Brains are the investment of every global enterprise. Brains, however, cannot be copyrighted. Where will this leave the advanced economies? How many of today’s economic powers, will be overcome and perhaps become the colonies of new economic powers? The great shortage of skilled personnel, in the advanced economies is already hindering the pace of advancement.
As a result, we see countries, who traditionally closed their doors to migrating labour not to just open, but to use high rewards, to lure skilled labour into their markets. America in 2000 issued over 30000 visas for such skilled IT personnel. Canada 20000, Germany 20000, Italy 15000, UK 20,000. Most of the skilled labour to migrate will come from developing and undeveloped countries pools of skilled labour. The National borders closures, are being lifted for thousands of people to relocate around the globe. Couldn’t we classify this as the first step to an open border globe? Couldn’t this be the first step towards a global freedom of movement and right of relocation around the globe?
This sudden opening of the doors, may be seen as a threat, since it can deprive the developing world of necessary skilled labour. This to some extent is correct. I am not sure, however, whether I see this as a threat to the development of undeveloped countries who lose their skilled labour to the advance countries.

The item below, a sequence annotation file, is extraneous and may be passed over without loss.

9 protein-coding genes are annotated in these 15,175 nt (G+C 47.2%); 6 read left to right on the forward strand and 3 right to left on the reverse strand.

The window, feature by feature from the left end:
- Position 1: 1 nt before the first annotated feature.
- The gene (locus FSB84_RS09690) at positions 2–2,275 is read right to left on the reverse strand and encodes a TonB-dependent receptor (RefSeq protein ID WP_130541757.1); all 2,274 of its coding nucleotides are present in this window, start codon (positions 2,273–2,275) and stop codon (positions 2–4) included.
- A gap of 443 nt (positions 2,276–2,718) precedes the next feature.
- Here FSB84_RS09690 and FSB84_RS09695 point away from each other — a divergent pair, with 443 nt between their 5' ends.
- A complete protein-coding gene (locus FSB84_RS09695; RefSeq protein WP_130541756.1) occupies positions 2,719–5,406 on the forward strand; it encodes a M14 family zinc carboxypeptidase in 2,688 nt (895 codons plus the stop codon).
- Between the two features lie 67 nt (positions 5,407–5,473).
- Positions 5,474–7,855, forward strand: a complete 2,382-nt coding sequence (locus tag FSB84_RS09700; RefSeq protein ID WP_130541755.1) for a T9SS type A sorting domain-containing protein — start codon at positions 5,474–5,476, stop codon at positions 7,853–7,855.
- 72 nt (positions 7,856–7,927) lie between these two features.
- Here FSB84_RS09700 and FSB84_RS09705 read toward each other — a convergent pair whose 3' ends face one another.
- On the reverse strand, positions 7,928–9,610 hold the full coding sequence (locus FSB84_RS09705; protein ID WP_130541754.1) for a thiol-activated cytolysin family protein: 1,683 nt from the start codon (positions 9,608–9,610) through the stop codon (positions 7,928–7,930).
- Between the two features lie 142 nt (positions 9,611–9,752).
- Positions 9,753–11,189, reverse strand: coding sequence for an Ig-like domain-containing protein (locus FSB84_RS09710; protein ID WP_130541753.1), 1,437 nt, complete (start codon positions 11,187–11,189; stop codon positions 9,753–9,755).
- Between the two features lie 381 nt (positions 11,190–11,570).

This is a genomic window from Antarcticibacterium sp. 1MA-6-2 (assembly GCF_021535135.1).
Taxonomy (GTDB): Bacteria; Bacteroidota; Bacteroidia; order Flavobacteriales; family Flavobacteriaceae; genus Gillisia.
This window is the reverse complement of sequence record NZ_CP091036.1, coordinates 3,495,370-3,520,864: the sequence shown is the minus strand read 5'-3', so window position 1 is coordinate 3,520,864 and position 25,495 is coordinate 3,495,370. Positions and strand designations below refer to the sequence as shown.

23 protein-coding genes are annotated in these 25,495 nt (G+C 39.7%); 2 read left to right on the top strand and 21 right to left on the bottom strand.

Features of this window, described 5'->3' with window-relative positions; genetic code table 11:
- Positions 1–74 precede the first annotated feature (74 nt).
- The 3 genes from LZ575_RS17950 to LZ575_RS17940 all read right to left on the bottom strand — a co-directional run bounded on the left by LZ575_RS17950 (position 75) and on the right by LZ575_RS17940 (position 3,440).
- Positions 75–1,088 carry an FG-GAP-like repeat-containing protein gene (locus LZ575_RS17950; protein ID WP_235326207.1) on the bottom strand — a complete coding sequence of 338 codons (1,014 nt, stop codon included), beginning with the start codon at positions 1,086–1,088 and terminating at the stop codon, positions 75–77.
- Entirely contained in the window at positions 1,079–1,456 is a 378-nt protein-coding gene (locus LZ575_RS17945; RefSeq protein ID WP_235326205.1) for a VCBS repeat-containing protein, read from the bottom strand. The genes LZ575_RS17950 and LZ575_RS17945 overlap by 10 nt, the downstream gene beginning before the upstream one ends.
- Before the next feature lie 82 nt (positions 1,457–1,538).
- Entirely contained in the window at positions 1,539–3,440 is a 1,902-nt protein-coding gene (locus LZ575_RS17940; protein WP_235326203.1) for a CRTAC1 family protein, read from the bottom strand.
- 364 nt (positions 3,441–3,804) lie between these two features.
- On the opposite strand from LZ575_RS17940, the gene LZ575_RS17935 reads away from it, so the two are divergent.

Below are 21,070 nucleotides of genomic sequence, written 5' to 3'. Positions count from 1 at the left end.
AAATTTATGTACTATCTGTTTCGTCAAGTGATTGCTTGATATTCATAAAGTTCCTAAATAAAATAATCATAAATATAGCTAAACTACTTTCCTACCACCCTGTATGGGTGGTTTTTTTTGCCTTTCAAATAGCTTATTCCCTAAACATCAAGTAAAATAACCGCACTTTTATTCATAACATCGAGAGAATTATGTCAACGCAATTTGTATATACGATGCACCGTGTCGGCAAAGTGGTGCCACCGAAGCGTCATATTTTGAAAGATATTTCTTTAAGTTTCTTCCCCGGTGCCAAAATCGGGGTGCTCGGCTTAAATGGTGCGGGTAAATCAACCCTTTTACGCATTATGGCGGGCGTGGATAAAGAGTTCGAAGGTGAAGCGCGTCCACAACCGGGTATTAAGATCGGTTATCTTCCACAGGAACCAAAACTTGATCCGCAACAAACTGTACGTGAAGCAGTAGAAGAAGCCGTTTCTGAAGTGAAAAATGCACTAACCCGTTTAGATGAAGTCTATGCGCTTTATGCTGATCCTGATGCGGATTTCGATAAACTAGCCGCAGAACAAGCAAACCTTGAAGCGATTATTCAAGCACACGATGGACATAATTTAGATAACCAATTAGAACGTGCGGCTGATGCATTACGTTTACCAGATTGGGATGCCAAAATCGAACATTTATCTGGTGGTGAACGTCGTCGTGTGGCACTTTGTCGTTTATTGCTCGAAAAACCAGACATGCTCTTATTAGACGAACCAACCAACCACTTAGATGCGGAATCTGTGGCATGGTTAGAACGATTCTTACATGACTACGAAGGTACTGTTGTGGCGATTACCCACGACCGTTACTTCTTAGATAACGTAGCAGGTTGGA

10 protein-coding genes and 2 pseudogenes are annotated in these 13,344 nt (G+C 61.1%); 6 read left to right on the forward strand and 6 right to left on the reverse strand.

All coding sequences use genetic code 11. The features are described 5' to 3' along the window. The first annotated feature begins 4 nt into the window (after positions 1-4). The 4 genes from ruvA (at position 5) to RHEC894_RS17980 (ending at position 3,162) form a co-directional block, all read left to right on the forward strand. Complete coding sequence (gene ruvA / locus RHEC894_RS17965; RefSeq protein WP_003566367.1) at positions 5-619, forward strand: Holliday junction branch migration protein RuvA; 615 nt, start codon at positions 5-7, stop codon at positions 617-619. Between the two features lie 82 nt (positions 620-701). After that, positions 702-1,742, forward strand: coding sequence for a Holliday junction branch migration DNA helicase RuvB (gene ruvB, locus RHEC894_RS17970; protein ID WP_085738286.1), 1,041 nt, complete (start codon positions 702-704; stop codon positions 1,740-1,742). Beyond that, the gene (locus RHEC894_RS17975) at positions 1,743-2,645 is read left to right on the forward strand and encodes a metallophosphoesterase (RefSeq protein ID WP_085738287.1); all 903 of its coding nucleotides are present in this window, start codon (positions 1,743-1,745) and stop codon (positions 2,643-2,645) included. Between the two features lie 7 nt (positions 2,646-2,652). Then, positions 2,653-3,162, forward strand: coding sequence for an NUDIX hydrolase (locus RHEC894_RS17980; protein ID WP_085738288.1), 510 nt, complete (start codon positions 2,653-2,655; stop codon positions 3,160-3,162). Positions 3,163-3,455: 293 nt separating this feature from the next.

In contrast, this could be, another opportunity for the economic colonies, to expand faster. For such demand for skilled labour from outside countries, will fuel the further supply of such skilful labour within these countries. Look at the investment in India on the IT industry know how. The external demand for such skills through local set ups is fuelling the drive and further supply of such skills.
In addition finance will be injected into the labour exporting countries as the emigrating skill labour send money back home. As we get used to the movement of labour, we move closer and closer, to an open global market for labour. This could contribute or be the first road, to the true globalisation, of our world, where entry restrictions will be abolished in all countries.
4th August 2002 1239
5th January 2003 16.11
back to writing 18th August 2002 23.14 and 5th January 2003 16.11
Enough for tonight 22 September 04 23.49 Sofia Bulgaria
Back to work 24 September 2004 10.34 Sofia Bulgaria